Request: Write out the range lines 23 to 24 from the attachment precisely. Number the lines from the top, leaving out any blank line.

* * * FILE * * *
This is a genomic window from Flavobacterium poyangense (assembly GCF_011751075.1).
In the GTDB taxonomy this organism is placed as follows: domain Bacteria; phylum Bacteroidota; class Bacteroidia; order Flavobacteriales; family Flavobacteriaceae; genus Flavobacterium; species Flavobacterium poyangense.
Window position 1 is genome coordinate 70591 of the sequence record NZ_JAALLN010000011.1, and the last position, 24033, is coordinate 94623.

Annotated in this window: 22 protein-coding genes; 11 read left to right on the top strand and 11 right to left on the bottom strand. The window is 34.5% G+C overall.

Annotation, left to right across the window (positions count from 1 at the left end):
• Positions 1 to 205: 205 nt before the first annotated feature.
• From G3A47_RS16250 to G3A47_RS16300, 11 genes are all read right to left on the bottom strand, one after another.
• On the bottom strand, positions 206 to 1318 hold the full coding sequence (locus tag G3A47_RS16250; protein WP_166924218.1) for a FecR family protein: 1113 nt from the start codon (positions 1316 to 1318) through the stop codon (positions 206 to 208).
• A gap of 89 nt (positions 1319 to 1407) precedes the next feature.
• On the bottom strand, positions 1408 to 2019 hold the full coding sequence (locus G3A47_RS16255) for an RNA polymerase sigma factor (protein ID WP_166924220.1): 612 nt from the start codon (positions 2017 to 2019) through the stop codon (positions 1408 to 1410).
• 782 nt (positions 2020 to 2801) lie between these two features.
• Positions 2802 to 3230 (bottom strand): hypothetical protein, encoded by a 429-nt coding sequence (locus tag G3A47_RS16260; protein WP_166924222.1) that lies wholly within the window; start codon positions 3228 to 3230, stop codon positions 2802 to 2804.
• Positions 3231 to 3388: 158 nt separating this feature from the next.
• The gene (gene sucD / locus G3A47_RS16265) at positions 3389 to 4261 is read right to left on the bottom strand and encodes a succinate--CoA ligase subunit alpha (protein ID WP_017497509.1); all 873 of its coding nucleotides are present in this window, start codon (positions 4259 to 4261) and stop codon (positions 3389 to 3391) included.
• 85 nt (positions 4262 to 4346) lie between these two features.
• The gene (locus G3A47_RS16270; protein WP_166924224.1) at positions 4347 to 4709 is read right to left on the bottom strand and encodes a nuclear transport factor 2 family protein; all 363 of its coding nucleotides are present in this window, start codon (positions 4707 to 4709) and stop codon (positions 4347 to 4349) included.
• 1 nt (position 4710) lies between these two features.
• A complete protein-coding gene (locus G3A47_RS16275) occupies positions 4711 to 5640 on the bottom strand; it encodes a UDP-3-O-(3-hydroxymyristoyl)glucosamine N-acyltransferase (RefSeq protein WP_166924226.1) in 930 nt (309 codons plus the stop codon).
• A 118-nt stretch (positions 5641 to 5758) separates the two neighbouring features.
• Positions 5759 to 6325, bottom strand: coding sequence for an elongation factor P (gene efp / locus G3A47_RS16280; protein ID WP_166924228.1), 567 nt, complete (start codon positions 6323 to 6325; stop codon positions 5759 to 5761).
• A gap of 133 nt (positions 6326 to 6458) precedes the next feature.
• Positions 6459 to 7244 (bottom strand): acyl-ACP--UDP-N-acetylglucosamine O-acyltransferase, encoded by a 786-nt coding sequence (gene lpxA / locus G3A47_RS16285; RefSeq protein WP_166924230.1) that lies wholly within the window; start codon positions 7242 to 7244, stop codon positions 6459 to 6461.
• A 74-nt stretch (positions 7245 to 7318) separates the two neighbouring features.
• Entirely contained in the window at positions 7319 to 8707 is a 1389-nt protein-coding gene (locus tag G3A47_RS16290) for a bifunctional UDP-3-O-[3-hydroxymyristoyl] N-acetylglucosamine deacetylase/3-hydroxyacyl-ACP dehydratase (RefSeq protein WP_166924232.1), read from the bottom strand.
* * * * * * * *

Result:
• A 74-nt stretch (positions 7245 to 7318) separates the two neighbouring features.
• Entirely contained in the window at positions 7319 to 8707 is a 1389-nt protein-coding gene (locus tag G3A47_RS16290) for a bifunctional UDP-3-O-[3-hydroxymyristoyl] N-acetylglucosamine deacetylase/3-hydroxyacyl-ACP dehydratase (RefSeq protein WP_166924232.1), read from the bottom strand.